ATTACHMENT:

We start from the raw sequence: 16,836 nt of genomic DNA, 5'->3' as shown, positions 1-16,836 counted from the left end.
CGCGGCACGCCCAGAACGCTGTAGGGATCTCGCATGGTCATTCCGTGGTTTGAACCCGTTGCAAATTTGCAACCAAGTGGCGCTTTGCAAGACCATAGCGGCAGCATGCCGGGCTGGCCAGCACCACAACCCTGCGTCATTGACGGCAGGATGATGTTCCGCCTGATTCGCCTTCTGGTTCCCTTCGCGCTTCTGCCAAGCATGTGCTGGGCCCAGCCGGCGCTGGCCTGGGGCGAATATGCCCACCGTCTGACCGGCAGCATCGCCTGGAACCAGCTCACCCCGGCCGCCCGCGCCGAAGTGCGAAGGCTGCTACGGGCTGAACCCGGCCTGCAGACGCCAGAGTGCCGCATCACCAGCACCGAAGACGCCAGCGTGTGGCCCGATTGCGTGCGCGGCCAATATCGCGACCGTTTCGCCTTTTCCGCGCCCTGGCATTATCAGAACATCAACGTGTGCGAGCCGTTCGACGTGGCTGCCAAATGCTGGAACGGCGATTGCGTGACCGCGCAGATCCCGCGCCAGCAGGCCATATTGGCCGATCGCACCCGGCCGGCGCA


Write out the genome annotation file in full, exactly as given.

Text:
We start from the raw sequence: 16,836 nt of genomic DNA, 5'->3' as shown, positions 1-16,836 counted from the left end.
CGCGGCACGCCCAGAACGCTGTAGGGATCTCGCATGGTCATTCCGTGGTTTGAACCCGTTGCAAATTTGCAACCAAGTGGCGCTTTGCAAGACCATAGCGGCAGCATGCCGGGCTGGCCAGCACCACAACCCTGCGTCATTGACGGCAGGATGATGTTCCGCCTGATTCGCCTTCTGGTTCCCTTCGCGCTTCTGCCAAGCATGTGCTGGGCCCAGCCGGCGCTGGCCTGGGGCGAATATGCCCACCGTCTGACCGGCAGCATCGCCTGGAACCAGCTCACCCCGGCCGCCCGCGCCGAAGTGCGAAGGCTGCTACGGGCTGAACCCGGCCTGCAGACGCCAGAGTGCCGCATCACCAGCACCGAAGACGCCAGCGTGTGGCCCGATTGCGTGCGCGGCCAATATCGCGACCGTTTCGCCTTTTCCGCGCCCTGGCATTATCAGAACATCAACGTGTGCGAGCCGTTCGACGTGGCTGCCAAATGCTGGAACGGCGATTGCGTGACCGCGCAGATCCCGCGCCAGCAGGCCATATTGGCCGATCGCACCCGGCCGGCGCA